Your best bet is an Olympus Stylus Epic if you can find it.
A lot of outdoor folks use one of the Olympus Stylus series cameras. I've carried an Olympus Infinity Stylus (f3.5) outdoors for around 300 nights and it gave me good service, proved rugged enough and took nice pictures. The later Olympus Stylus Epic (f/2.8) is probably a bit better. Personally, I would pass on the Epic Zoom. They are popular, but the zoom feature worries me as ruggedness is what I'm after. These camera's have proven themselves in the field. Most people would say their biggest problem is that the flash mode comes up as default each time you open the clamshell. They take the cr123 battery, which is good as it is very common. Like many P&S cameras there is no manual mode, but it has both focus and exposure lock which will help you on the snow. If you are looking for a downhill camera, you are on you own, and you will just have to test a few to see if they can take a tumble.
My XA survived MANY years of skiing, backpacking, fishing,and hunting. It survived my kids borrowing it, and years of bouncing around in the glove box of my old CJ-7-- other than needing new seals, it still works great.
I'm curious as to what the deal is with the Stylus Epics. From what I can find they seem like they have ok lenses and decent metering, but the AF speed and shutter lag seem to be not terribly amazing, which worries me somewhat.
Thanks for the Yashica T4 suggestion everyone, but it's a little out of my price range.
domaz - thanks very much for the Trip 35 suggestion. I wasn't immediately drawn to it and it sort of slipped my mind until you mentioned it due to the longer lens, but i'm starting to think it might work nicely, plus the prices don't seem to have gone through the roof.
It's nice to hear from people that the XA is a tough little beast. I'd sort of been curious about them before, but not really enough to get one. Does anyone know what a fair price would acutally be on one of these? KEH prices seem a little steep for me (50+ USD) and auction prices seem wildly varying.
The Infinity Stylus I have moves the lens from its parking position to the AF position just before firing the shutter. It works this way even when you use the focus lock feature. The movement takes about 1/4 to 1/2 second which is probably the delay you are discussing. I think Olympus chose to do it this way so the clamshell could be used to both open the camera as well as function as the power on/off switch. By moving the lens just before taking the picture they didn't have to worry about what happens when you close the clamshell as the lens is almost fully retracted already. I'm not sure how the later versions (Epic and Epic Zoom) function. I would think the Epic Zoom must work differently.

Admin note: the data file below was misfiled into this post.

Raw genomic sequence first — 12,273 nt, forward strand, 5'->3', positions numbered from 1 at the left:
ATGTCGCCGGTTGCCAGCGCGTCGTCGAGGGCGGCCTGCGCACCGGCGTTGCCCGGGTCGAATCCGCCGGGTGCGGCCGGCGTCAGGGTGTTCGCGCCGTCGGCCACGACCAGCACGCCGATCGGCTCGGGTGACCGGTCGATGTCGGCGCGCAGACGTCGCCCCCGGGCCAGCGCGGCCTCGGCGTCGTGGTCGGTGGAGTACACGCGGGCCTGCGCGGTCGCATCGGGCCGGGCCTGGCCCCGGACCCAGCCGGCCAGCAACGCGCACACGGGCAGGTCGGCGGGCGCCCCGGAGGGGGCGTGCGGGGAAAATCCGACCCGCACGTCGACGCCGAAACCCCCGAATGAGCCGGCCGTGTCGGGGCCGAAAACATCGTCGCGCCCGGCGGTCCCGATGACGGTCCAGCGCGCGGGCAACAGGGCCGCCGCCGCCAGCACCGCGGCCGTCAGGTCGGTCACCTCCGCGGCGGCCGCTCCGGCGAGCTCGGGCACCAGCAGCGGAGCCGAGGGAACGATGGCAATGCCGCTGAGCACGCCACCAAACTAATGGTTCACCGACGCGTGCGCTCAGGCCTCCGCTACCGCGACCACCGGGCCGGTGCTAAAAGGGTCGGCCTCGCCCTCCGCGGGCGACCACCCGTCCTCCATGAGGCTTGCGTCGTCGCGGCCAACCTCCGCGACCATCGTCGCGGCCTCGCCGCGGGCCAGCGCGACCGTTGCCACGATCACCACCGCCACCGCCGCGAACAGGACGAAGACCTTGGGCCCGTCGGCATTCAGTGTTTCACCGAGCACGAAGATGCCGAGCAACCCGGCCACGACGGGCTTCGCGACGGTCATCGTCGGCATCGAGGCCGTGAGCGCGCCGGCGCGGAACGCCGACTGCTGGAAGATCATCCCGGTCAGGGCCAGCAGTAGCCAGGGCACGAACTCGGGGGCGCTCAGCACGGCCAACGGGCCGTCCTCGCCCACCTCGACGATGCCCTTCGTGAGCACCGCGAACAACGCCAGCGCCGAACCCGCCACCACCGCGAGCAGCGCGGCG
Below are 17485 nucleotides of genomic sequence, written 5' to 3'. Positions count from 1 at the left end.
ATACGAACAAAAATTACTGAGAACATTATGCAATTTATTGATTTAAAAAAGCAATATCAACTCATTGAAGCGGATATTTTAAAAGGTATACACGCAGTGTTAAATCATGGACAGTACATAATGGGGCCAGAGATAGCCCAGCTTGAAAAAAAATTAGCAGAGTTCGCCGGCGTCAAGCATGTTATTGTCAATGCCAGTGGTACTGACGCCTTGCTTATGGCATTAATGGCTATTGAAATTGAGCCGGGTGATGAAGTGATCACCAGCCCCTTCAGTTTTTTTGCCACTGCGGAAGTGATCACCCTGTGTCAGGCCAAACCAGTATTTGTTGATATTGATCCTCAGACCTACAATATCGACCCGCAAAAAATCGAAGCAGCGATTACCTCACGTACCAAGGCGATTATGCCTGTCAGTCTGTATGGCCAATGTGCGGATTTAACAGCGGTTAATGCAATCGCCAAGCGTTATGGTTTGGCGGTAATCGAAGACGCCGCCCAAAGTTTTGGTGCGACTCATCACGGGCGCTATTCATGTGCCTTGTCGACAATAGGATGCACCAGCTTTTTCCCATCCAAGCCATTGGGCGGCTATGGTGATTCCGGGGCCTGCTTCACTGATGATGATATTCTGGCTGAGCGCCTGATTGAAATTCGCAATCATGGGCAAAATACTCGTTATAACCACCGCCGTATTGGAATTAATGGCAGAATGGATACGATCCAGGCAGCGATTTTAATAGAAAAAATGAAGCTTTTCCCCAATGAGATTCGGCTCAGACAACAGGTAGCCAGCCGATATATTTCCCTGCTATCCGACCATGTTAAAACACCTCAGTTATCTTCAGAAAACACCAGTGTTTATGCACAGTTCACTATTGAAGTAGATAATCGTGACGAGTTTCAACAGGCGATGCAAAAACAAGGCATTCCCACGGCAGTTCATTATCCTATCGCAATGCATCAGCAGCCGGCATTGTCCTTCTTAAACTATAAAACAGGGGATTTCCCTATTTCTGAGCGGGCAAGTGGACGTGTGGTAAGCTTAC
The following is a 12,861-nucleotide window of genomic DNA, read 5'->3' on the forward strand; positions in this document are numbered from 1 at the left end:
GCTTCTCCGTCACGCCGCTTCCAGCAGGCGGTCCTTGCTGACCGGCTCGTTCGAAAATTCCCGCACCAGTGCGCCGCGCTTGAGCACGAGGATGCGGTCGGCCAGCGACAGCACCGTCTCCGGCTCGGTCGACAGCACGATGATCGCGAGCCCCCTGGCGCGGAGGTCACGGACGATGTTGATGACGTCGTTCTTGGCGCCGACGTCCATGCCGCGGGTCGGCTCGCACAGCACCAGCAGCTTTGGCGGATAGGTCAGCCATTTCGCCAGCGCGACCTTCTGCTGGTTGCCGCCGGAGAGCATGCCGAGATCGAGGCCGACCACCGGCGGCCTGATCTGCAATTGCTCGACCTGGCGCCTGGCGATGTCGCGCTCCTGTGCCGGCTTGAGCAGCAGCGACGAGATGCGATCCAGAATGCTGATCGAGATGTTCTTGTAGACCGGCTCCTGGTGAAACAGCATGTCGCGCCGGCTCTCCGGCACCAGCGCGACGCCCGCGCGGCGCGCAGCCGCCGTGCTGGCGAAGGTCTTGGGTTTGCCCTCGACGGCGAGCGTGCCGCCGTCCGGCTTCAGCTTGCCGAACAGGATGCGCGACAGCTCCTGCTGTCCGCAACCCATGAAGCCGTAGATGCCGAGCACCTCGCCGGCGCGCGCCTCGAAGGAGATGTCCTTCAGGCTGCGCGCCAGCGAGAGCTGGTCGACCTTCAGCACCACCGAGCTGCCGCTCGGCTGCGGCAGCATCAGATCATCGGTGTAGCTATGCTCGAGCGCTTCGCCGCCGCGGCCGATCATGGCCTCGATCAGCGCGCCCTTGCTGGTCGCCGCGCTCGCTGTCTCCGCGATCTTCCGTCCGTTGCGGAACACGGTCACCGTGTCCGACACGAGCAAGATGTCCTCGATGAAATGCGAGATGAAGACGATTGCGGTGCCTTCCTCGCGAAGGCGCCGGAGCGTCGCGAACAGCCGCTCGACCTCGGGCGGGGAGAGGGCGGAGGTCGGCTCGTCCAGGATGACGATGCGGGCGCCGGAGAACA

Originally Posted by c.w.
Personally, I think the quarter second shutter delay is one of those necessary compromises you have to accept when using a modern AF P&S camera. Having the clamshell as the only action required to turn the camera on and off improves the overall human interface for a device often used just for grab-shots. Furthermore, when considering that both the camera and built in flash are powered by a CR-123 battery, they have done a masterful job on optimizing the battery life. I was amazed at how much use I could get out of a single battery. I'm sure if you wanted to drop the AF times down there would be a noticeable drop in battery life as well as an increase in size, weight and cost.
Devices such as this are the product of some designer corralling the necessary engineering compromises into as small a list as possible. I think Olympus did a respectable job with the Stylus series as was proved by their popularity among their devoted users. I suspect the XA series falls into this category as well and the T* series needs nobody to come to its aid.
Good luck on your search and come back and post a picture or two of your trips.
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Not sure what you are looking for...
- Rugged & cheap - Russian LTM's, Minolta Hi-Matic, Cannon QL-17 - but figure you may need to pay for a CLA. CLA'd Zorkis & Feds are available from fedka(?)
- Rugged & expensive - Nikon 35Ti, Leica, Contax G & T, Ricoh GR series
- Ruggedish & overpriced - Yashica T4
- Ruggedish & cheap - Nikon 1-touch, older top-of-the-line-at-the-time P&S's from Canon and Pentax
Unlike other posters I have found Olympus XA's and Styli to be flimsy and unreliable. Olympus designs, though compact, are shaved a bit too thin for my taste.
>.....I have found Olympus XA's and Styli to be flimsy.....
I don't disagree. Your pluralization of Stylus delights me.
Many years ago, I used a Rollei 35B and then a Minox 35, almost exclusively for Kodachromes. I was pleased.
It's extremely well-liked by me, and one of my favorite 35mm cameras. I prefer it to the XA which is too fiddly. I've shot some of my best shots with my XA2.
There's the XA2 with no rangefinder, but it's not exactly well liked from what i've read.
Oh, the horror. One of the best 35mm cameras ever designed, for $50. Why, that's nearly as expensive as a 8GB compact flash card!
KEH prices seem a little steep for me (50+ USD)
Take a look at the Ricoh 500GX f/2.8 I've had one for years and the pictures are excellent.
Denis K - Yeah, that 1/2 to 1/4 second delay worries me quite a bit for action shots.
Nicholas Lindan - Thanks for the suggestions. I'll have to look more closely at the Minolta Hi-Matic and Canonets.
BetterSense - $50 isn't terrible, but unless the things are made out of unobtainium i'm also budgeting a backup or at least planning on having the cash around to buy another one. Not to mention a lot of the other options are nearly half the price.